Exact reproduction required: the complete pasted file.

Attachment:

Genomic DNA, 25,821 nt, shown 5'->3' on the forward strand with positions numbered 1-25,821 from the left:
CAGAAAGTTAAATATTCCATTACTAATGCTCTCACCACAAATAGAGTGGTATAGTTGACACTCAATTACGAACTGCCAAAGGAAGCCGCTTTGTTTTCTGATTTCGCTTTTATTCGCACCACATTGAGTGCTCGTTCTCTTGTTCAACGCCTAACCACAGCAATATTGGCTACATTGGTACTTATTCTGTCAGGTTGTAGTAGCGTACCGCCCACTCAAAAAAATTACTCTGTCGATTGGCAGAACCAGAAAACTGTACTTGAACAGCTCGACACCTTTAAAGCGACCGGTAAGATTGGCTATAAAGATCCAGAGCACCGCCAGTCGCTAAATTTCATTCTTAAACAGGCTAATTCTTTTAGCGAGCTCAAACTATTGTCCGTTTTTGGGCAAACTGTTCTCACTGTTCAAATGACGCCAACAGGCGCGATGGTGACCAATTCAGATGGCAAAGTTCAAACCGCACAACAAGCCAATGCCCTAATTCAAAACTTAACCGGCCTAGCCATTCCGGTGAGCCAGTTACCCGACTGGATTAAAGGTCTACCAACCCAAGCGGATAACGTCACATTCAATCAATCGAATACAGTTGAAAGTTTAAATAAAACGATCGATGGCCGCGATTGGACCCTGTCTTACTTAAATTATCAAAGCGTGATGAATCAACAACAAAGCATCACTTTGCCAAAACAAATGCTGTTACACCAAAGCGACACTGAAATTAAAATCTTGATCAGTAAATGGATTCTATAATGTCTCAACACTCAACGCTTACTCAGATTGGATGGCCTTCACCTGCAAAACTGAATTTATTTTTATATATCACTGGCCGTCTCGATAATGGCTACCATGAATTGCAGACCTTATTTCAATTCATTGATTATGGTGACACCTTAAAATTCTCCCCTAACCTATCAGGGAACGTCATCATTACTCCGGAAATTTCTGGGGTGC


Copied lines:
Genomic DNA, 25,821 nt, shown 5'->3' on the forward strand with positions numbered 1-25,821 from the left:
CAGAAAGTTAAATATTCCATTACTAATGCTCTCACCACAAATAGAGTGGTATAGTTGACACTCAATTACGAACTGCCAAAGGAAGCCGCTTTGTTTTCTGATTTCGCTTTTATTCGCACCACATTGAGTGCTCGTTCTCTTGTTCAACGCCTAACCACAGCAATATTGGCTACATTGGTACTTATTCTGTCAGGTTGTAGTAGCGTACCGCCCACTCAAAAAAATTACTCTGTCGATTGGCAGAACCAGAAAACTGTACTTGAACAGCTCGACACCTTTAAAGCGACCGGTAAGATTGGCTATAAAGATCCAGAGCACCGCCAGTCGCTAAATTTCATTCTTAAACAGGCTAATTCTTTTAGCGAGCTCAAACTATTGTCCGTTTTTGGGCAAACTGTTCTCACTGTTCAAATGACGCCAACAGGCGCGATGGTGACCAATTCAGATGGCAAAGTTCAAACCGCACAACAAGCCAATGCCCTAATTCAAAACTTAACCGGCCTAGCCATTCCGGTGAGCCAGTTACCCGACTGGATTAAAGGTCTACCAACCCAAGCGGATAACGTCACATTCAATCAATCGAATACAGTTGAAAGTTTAAATAAAACGATCGATGGCCGCGATTGGACCCTGTCTTACTTAAATTATCAAAGCGTGATGAATCAACAACAAAGCATCACTTTGCCAAAACAAATGCTGTTACACCAAAGCGACACTGAAATTAAAATCTTGATCAGTAAATGGATTCTATAATGTCTCAACACTCAACGCTTACTCAGATTGGATGGCCTTCACCTGCAAAACTGAATTTATTTTTATATATCACTGGCCGTCTCGATAATGGCTACCATGAATTGCAGACCTTATTTCAATTCATTGATTATGGTGACACCTTAAAATTCTCCCCTAACCTATCAGGGAACGTCATCATTACTCCGGAAATTTCTGGGGTGC